Why the Dow's Nosediving on Fiscal Cliff Fears


The holiday cheer sure didn't last long on the Dow Jones Industrial Average . Wall Street's turned right back into full-blown fiscal cliff hysteria as the Dow's fallen 140 points, or 1.1%, as of 2:15 p.m. EST -- sending the index below the 13,000 mark. Every stock on the index is in the red, and more than half of its 30 members have recorded losses of more than 1% so far. From industrials to finance, no sector's safe in this afternoon's sell-off.

Political drama aplenty
Select politicians have already admitted that negotiating a fiscal cliff solution before Jan. 1 looks like a pipe dream by this point. With just a few days left before the new year, the parties on Capitol Hill are still split between tax hikes and spending cuts. In what's become a trend, however, Wall Street has reacted strongly to the fading hopes of a deal -- the CBOE Volatility Index , or "fear indicator," has shot up more than 4% today, despite the likelihood that any fiscal cliff-related recession will phase in over time, rather than falling all at once on Jan. 1.

Financials are taking the worst beating on the Dow. Bank of America and JPMorgan Chase lead all Dow laggards lower, with shares losing 2.2% apiece. Investors in these two banks are ignoring the strong housing data that came out today, but both stocks have still managed to post impressive returns over the course of 2012.

Industrials are also feeling the hit, with companies in this sector heavily tied to the performance of the economy. Alcoa ranks among the worst Dow losers of the day, with shares falling 2.1%, while General Electric and Caterpillar have also fallen, down 1.7% and 1.2%, respectively. With the fiscal cliff projected to inflict a recession for the first two or three quarters in 2013, investors in these industrial powers could see a rough start to next year.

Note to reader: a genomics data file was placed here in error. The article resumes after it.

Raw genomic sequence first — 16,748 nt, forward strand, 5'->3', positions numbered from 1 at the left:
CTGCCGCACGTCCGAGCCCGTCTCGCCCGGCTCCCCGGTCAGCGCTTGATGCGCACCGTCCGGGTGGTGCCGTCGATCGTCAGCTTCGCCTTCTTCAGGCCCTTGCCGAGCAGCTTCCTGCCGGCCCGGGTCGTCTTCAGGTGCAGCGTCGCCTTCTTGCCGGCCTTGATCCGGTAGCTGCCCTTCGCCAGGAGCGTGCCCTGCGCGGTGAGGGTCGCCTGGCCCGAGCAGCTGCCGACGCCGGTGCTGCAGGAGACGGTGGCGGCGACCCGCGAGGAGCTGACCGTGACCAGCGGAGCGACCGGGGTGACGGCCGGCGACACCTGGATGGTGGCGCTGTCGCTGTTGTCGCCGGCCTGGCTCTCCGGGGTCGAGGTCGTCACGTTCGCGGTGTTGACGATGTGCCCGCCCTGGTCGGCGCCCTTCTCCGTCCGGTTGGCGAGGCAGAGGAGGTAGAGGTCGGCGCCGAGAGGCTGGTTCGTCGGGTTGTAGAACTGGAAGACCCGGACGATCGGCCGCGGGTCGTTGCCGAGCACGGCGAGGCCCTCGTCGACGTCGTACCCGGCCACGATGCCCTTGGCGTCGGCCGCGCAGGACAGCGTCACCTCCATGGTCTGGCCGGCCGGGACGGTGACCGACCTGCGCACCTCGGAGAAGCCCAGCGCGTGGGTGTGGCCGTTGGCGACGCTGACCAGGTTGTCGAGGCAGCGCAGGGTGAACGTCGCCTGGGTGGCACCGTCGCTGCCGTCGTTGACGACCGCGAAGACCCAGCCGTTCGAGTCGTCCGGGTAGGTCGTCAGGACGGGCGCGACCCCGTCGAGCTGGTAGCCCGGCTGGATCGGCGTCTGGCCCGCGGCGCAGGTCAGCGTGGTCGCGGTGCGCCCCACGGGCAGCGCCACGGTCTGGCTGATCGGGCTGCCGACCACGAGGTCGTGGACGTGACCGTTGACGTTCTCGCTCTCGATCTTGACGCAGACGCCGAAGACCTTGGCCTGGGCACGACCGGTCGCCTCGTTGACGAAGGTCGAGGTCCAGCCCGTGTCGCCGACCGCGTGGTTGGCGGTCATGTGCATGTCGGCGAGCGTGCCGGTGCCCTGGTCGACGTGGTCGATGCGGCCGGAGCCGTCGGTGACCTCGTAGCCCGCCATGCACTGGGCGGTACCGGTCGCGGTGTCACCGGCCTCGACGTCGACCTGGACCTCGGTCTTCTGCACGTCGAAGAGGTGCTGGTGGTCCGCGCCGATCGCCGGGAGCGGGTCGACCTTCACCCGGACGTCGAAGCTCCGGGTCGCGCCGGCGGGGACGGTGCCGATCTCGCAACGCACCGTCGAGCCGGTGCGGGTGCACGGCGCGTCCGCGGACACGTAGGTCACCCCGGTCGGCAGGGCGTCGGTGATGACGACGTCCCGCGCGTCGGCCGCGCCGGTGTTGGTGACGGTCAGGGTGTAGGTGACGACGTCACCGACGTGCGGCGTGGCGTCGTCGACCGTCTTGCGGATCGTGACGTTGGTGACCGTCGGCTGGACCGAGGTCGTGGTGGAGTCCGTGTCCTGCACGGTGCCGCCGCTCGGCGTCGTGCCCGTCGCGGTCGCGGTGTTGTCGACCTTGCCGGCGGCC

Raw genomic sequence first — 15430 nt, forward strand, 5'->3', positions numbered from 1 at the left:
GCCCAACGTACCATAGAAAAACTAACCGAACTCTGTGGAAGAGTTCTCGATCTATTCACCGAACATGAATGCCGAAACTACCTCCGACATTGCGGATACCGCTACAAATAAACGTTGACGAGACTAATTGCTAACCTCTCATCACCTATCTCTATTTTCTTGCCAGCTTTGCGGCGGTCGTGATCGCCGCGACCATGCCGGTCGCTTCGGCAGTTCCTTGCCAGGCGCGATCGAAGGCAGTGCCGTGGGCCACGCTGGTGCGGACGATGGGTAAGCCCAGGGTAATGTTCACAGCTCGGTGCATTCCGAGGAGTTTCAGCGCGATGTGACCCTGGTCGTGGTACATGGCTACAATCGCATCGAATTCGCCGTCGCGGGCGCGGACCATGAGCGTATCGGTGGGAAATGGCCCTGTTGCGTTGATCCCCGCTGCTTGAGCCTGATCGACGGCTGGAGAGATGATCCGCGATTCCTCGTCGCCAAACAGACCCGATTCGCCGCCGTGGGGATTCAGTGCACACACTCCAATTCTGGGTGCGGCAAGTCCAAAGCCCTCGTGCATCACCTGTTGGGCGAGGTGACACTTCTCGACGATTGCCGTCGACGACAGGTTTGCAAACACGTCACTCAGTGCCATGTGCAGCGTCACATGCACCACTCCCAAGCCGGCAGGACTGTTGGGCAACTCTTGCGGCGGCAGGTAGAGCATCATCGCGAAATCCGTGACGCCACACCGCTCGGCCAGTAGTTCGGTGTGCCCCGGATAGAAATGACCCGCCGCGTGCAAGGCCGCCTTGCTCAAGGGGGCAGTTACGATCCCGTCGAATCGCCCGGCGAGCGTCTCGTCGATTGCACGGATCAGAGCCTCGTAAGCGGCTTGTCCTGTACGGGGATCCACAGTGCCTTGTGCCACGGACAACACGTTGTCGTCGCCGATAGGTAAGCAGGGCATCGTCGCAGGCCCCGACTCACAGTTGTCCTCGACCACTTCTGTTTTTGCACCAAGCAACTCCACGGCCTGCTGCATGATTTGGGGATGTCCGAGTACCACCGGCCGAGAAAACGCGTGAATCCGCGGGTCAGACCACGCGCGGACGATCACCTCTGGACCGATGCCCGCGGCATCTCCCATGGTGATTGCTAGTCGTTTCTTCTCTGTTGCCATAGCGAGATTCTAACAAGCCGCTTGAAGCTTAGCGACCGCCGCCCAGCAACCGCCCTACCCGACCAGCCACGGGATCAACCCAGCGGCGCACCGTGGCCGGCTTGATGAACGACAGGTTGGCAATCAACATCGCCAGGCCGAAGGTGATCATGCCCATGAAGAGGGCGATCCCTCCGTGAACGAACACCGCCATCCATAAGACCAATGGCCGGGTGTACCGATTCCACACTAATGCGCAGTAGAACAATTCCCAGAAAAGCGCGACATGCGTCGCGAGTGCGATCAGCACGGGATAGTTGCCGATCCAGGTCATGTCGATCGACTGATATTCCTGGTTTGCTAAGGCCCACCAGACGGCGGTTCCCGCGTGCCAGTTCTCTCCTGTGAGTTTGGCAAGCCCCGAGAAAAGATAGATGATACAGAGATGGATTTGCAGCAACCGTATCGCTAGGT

Several Dow stocks have managed to keep losses light, however. Wal-Mart sits highest on the Dow with shares down just 0.1% despite the recent report of 2012's lackluster holiday retail season. While the big-box chain may be vulnerable to the fiscal cliff as well, it's proven to be a strong pick for long-term investors. In 2012 alone, Wal-Mart's stock is up more than 12%.

Among other stocks keeping losses down, Microsoft has only lost 0.3% on the day, while Johnson & Johnson has kept losses to 0.4%.

Bank of America's taking a beating today, but despite all the fiscal cliff rhetoric, this stock has soared for investors in 2012. Is this the long-term pick you've been looking for, or is the fear justified? To learn more about the most-talked-about bank out there, check out our in-depth company report on Bank of America. The report details Bank of America's prospects, including three reasons to buy and three reasons to sell. Just click here to get access.

The article Why the Dow's Nosediving on Fiscal Cliff Fears originally appeared on Fool.com.

Fool contributor Dan Carroll has no positions in the stocks mentioned above. The Motley Fool owns shares of Bank of America, General Electric, Johnson & Johnson, JPMorgan Chase, and Microsoft. Motley Fool newsletter services recommend Johnson & Johnson and Microsoft. Try any of our Foolish newsletter services free for 30 days. We Fools may not all hold the same opinions, but we all believe that considering a diverse range of insights makes us better investors. The Motley Fool has a disclosure policy.

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